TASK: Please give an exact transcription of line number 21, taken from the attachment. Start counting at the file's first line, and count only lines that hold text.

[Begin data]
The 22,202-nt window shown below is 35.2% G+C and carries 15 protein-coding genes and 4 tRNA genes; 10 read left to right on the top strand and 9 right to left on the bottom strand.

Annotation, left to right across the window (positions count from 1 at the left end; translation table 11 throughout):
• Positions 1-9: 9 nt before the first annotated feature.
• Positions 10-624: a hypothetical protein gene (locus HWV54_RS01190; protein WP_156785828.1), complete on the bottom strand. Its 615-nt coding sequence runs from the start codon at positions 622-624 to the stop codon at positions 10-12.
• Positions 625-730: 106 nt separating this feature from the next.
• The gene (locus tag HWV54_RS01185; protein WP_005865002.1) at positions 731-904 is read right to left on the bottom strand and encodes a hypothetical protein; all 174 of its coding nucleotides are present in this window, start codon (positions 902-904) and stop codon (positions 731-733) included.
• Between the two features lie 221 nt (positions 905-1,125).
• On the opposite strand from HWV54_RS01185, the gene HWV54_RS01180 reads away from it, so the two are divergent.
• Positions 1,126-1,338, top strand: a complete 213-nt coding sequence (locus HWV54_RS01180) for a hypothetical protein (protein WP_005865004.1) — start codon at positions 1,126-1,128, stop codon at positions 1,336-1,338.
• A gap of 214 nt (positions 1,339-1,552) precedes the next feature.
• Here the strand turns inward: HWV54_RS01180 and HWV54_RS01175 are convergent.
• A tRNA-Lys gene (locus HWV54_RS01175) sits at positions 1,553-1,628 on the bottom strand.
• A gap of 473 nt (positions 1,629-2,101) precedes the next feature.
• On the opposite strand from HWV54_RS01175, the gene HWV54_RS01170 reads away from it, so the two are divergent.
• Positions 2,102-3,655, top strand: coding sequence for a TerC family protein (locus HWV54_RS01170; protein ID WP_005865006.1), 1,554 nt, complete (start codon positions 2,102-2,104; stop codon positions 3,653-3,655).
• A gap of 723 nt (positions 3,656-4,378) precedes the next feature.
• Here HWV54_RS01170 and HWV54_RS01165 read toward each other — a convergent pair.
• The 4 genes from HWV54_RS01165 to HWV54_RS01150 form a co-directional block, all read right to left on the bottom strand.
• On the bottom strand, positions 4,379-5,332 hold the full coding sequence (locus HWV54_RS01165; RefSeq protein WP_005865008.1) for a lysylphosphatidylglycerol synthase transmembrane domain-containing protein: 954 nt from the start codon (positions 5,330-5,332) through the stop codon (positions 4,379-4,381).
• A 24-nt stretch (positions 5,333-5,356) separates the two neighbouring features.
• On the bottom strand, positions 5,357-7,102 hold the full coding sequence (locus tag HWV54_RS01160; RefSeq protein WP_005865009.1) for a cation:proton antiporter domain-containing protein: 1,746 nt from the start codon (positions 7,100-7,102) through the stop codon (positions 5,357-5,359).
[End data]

• On the bottom strand, positions 5,357-7,102 hold the full coding sequence (locus tag HWV54_RS01160; RefSeq protein WP_005865009.1) for a cation:proton antiporter domain-containing protein: 1,746 nt from the start codon (positions 7,100-7,102) through the stop codon (positions 5,357-5,359).